Of course, that’s true of any country, including the UK.  London’s one of the world’s great cities.  But it’s not the whole story either.  Next time you visit, I’d urge you to add a day or two in Edinburgh or Manchester or Bristol or Oxford, and get a bit of a flavour of what’s going on in the rest of the country.  Even if you know London well, you might be pleasantly surprised.

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Monday, March 16th, 2015

A year ago, the Kremlin helped stage an illegal and illegitimate “referendum” in Crimea that culminated in Russia annexing Crimea from Ukraine, redrawing the map of Europe by force, and deepening the burgeoning crisis in east Ukraine.  Britain and Sweden have been working closely on all aspects of the crisis and that remains the case today, one year on. Much has been said and much has been written. One year on, it’s important to remember the basic rights and wrongs at stake.

The so-called Crimea referendum, hastily prepared in just two weeks, was a mockery of democracy. There were no independent, international monitors. Instead elite Russian troops – the “little green men”, as locals labelled them – enforced President Putin’s will on the ground. We should not be under any illusions about the origin of these fighters. Their kit, their accents and their training all showed them to be Russian, even if their identifying insignia had been stripped.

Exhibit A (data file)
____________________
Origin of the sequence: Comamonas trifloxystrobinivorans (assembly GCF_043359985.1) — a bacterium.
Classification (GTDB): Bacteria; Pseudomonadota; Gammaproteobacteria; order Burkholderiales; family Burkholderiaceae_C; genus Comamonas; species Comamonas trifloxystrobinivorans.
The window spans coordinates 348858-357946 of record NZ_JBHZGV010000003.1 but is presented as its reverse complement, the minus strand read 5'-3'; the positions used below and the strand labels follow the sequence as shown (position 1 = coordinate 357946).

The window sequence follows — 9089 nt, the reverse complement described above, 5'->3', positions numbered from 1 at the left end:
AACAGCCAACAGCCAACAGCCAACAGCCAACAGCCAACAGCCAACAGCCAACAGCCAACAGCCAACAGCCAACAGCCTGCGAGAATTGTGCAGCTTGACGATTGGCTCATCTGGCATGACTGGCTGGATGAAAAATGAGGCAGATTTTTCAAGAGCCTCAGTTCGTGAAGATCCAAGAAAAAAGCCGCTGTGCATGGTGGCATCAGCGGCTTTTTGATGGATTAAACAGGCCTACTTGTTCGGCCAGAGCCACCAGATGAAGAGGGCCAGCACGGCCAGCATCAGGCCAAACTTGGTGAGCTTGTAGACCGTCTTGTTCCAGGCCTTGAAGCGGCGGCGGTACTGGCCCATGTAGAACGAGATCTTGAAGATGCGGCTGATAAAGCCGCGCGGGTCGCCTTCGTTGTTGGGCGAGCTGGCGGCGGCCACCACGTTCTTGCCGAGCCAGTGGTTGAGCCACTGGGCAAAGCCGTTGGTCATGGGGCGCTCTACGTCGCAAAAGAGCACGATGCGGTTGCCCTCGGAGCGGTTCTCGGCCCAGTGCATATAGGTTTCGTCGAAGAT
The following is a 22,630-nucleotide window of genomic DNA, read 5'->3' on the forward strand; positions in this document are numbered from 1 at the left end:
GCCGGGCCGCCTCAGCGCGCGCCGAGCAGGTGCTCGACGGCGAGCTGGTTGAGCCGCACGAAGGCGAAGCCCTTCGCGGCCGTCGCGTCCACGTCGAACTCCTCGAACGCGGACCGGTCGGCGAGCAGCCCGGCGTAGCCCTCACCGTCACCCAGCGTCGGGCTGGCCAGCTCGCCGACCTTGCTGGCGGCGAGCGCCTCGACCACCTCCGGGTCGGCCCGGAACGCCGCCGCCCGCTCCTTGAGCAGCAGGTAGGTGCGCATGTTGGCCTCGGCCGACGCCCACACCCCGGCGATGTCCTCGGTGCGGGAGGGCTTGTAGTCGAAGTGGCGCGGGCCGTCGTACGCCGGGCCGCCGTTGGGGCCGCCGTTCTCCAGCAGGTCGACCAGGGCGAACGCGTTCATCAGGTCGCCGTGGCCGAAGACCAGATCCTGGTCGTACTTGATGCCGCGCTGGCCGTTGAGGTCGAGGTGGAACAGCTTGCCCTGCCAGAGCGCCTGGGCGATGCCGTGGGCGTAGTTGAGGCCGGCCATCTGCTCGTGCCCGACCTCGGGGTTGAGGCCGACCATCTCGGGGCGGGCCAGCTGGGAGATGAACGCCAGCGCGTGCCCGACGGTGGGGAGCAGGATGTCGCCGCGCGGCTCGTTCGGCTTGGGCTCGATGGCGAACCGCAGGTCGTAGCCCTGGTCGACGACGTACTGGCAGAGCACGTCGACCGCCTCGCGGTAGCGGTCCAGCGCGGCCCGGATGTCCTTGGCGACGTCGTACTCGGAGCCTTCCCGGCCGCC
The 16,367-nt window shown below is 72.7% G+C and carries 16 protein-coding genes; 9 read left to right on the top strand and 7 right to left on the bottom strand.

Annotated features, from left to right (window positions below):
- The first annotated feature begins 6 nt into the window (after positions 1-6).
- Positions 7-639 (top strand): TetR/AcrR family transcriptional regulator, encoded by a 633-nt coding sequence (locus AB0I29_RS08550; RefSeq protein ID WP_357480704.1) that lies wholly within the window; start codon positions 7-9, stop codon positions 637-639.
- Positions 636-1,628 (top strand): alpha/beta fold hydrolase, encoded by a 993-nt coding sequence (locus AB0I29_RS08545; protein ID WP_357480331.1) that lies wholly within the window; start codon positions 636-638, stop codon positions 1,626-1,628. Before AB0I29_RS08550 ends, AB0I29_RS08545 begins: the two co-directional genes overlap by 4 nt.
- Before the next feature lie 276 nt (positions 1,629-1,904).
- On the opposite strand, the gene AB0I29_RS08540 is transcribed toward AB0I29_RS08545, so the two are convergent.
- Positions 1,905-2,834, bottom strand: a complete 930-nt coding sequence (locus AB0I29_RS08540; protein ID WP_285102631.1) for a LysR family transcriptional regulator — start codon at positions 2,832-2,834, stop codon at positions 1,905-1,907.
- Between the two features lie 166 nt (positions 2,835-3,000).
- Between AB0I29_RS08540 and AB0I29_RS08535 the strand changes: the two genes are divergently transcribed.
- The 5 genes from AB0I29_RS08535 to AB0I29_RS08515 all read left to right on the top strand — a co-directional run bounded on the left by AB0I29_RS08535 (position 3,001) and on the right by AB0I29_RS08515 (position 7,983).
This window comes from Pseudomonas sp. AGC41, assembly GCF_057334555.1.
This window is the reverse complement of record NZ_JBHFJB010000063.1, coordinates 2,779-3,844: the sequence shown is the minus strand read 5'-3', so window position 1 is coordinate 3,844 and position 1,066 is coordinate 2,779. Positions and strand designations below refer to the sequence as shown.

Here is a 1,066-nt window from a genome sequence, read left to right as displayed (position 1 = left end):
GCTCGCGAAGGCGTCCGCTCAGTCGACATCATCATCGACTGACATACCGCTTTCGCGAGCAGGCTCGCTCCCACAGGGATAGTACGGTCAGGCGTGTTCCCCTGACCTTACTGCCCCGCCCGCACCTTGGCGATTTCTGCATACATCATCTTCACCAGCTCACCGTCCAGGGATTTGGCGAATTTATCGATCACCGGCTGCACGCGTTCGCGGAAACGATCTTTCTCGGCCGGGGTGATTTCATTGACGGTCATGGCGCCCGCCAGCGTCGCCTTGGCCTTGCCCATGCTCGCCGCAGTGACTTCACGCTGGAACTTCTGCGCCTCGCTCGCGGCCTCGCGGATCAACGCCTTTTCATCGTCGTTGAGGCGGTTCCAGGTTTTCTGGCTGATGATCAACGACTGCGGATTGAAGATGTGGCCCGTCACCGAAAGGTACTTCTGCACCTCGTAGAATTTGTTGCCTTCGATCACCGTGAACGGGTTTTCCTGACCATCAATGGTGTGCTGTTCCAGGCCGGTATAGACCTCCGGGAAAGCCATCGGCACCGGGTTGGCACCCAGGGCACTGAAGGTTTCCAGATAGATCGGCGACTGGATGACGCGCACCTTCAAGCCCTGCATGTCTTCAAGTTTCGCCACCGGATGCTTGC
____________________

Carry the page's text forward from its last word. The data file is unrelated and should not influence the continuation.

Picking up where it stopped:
In the run up to the so-called referendum, Ukrainian terrestrial television stations were shut off in Crimea and anyone who spoke out against Russia’s military occupation faced intimidation and threats. Since then, several have disappeared and others have been found dead, one showing signs of torture.

All of this was done under the false claim from the Russian leadership that the rights of Russian-speakers in Crimea were under threat from Kyiv. This cynical ploy bore no credence whatsoever.

In fact, just last week Vladimir Putin admitted in an interview that he planned the annexation of Crimea weeks before the sham referendum took place. All the while, he was telling the international community that he was not considering the possibility of Crimea joining Russia and denying the presence of Russian troops.

We know that there was never any threat to Russian speakers in Crimea or any other part of Ukraine. Shortly before the annexation, the OSCE High Commissioner for National Minorities said there was “no evidence of any violence or threats”.

In reality, reports by the United Nations, the Office for the High Commissioner for Human Rights and the Council of Europe’s Commissioner for Human Rights have made clear that it was only after Russian occupation that human rights came under threat in Crimea.  The effects have been especially felt by Crimea’s ethnic minorities such as the sizeable Crimean Tatar community.

It is vital that the significance of Crimea’s annexation is not downplayed. Russia’s aggressive actions there and in the Donbas are not only a threat to Ukraine but also to the rest of Europe.